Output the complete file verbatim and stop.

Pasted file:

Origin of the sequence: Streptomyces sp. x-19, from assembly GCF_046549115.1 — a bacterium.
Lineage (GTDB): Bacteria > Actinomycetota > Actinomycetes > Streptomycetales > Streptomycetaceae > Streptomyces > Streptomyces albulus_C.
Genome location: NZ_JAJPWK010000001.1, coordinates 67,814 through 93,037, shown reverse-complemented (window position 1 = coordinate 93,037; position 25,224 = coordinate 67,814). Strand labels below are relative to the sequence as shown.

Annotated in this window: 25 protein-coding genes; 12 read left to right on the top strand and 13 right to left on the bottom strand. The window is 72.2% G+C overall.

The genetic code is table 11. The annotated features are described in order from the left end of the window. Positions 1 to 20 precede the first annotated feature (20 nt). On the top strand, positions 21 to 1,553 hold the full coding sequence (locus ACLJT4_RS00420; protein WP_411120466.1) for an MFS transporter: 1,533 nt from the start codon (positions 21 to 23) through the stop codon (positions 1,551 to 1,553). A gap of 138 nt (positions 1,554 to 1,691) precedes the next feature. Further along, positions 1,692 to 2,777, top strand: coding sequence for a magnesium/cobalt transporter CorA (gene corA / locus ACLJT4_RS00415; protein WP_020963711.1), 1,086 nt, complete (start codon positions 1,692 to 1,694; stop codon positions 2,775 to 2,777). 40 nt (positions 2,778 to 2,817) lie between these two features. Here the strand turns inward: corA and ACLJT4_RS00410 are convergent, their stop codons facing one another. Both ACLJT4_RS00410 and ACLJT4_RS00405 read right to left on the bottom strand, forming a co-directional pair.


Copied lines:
Origin of the sequence: Streptomyces sp. x-19, from assembly GCF_046549115.1 — a bacterium.
Lineage (GTDB): Bacteria > Actinomycetota > Actinomycetes > Streptomycetales > Streptomycetaceae > Streptomyces > Streptomyces albulus_C.
Genome location: NZ_JAJPWK010000001.1, coordinates 67,814 through 93,037, shown reverse-complemented (window position 1 = coordinate 93,037; position 25,224 = coordinate 67,814). Strand labels below are relative to the sequence as shown.

Annotated in this window: 25 protein-coding genes; 12 read left to right on the top strand and 13 right to left on the bottom strand. The window is 72.2% G+C overall.

The genetic code is table 11. The annotated features are described in order from the left end of the window. Positions 1 to 20 precede the first annotated feature (20 nt). On the top strand, positions 21 to 1,553 hold the full coding sequence (locus ACLJT4_RS00420; protein WP_411120466.1) for an MFS transporter: 1,533 nt from the start codon (positions 21 to 23) through the stop codon (positions 1,551 to 1,553). A gap of 138 nt (positions 1,554 to 1,691) precedes the next feature. Further along, positions 1,692 to 2,777, top strand: coding sequence for a magnesium/cobalt transporter CorA (gene corA / locus ACLJT4_RS00415; protein WP_020963711.1), 1,086 nt, complete (start codon positions 1,692 to 1,694; stop codon positions 2,775 to 2,777). 40 nt (positions 2,778 to 2,817) lie between these two features. Here the strand turns inward: corA and ACLJT4_RS00410 are convergent, their stop codons facing one another. Both ACLJT4_RS00410 and ACLJT4_RS00405 read right to left on the bottom strand, forming a co-directional pair.